In 2007, Sue Savage-Rumbaugh, a psychologist and primatologist , published a paper in the Journal of Applied Animal Welfare Science with a remarkable citation: Sue Savage-Rumbaugh, Kanzi Wamba, Panbanisha Wamba, and Nyota Wamba, “Welfare of Apes in Captive Environments: Comments on, and by, a Specific Group of Apes,” Journal of Applied Animal Welfare Science 10:1 (2007): 7–19. What is remarkable about the paper is not the text but the authorship statement. Kanzi, Panbanisha, and Nyota Wamba are not co-author colleagues—they’re apes, bonobos to be specific. Dr. Savage-Rumbaugh (right) is a controversial scientist who believes that animals have intellectual powers that can, under the right circumstances, rival the human intellect. She included her ape subjects as co-authors on the paper because…

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3D rendering of technology background

Why is Bell’s Theorem Important for Conservation of Information?

Proving a negative is difficult. Demonstrating that there are no leafy green crows is hard to do without examining every crow. But there's another way.

Proving a negative is difficult. Think about it. For example, demonstrating that there are no leafy green crows is hard to do without exhaustively examining every crow in existence. On the other hand, proving there are no crows naturally emblazoned with the text of the King James Bible is a bit easier to do. Proving a negative is possible if the extremes are large enough. Such as result is known as a no-go theorem. One of the most profound no-go theorems can be found in quantum physics. Physicist John Bell (1928–1990) proved — entirely from first principles — that there is a fundamental difference between how particles interact classically compared with how they interact within quantum physics. In classical physics,…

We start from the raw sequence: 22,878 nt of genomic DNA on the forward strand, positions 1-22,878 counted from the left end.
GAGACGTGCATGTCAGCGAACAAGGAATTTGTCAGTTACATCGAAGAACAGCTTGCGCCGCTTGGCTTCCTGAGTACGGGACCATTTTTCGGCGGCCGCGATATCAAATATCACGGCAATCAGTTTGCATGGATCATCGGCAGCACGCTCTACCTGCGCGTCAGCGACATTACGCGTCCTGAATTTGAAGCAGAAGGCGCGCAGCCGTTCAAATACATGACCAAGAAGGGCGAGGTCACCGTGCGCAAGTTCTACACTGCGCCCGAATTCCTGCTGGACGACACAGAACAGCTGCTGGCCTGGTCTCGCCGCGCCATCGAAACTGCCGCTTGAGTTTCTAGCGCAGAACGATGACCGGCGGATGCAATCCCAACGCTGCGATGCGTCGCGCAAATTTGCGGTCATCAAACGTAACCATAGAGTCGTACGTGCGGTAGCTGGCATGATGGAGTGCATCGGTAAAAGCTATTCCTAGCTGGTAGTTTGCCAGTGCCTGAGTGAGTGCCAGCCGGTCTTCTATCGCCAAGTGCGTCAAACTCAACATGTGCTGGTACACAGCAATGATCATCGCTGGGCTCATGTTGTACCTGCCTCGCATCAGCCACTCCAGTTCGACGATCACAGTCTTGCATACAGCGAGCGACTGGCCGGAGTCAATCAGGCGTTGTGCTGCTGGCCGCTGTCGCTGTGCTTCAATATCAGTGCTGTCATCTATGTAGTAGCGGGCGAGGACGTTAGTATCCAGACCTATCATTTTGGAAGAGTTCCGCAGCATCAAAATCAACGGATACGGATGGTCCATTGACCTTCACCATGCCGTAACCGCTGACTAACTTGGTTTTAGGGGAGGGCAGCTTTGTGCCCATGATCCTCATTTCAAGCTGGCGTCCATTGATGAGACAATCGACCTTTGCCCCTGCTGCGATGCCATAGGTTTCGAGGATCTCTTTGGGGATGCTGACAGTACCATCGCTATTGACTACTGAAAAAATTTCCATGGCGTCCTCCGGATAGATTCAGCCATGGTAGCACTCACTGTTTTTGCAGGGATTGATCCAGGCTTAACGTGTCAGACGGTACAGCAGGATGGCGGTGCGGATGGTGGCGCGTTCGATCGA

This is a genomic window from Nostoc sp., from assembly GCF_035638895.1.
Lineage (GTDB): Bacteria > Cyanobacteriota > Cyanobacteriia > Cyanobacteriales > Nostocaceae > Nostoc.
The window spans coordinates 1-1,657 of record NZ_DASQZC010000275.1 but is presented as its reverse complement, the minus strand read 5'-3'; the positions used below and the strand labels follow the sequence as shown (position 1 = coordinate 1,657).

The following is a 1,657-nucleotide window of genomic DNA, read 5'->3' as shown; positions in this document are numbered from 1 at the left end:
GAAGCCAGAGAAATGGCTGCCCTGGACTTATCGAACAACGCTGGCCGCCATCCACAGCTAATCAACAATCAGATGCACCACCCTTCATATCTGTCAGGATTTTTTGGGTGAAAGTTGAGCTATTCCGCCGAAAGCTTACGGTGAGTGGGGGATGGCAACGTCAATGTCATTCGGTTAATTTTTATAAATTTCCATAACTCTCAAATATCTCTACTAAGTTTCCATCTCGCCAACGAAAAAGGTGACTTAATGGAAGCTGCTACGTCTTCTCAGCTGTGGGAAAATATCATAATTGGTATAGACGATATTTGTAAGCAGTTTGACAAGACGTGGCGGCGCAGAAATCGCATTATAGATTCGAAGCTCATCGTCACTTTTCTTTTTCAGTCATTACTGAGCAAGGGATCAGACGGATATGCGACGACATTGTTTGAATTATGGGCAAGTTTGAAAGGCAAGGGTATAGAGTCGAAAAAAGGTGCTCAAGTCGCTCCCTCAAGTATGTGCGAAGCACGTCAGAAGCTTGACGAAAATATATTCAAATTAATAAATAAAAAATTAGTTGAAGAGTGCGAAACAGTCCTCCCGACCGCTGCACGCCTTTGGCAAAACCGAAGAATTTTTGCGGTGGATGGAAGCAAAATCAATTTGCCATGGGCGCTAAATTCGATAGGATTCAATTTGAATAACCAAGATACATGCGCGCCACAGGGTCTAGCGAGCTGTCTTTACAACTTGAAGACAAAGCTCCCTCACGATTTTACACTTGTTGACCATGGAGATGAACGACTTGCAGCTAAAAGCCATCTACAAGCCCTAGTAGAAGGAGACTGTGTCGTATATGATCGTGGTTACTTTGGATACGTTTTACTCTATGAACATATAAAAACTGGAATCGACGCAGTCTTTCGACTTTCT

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Blue glowing multiverse in space

Is Big Bang Theory’s Sheldon Right re the Multiverse?

Sheldon Cooper insists that in no universe would he dance with Penny

A collection of universes is called a multiverse. If there are enough universes in a multiverse, can almost anything happen? No. Common models of the universe aren’t big enough. The argument that anything can happen in a multiverse is nicely presented in a 2011 scene in the sitcom The Big Bang Theory (2007–2019) involving consummate nerd Sheldon Cooper and Penny, the girl next door (here). Penny: Morning, Sheldon! Come dance with me! Sheldon: No. Penny: Why not? Sheldon: While I subscribe to the Many Worlds theory, which posits the existence of an infinite number of Sheldons in an infinite number of universes, I assure you that in none of them I am dancing. Penny: Are you fun in any of…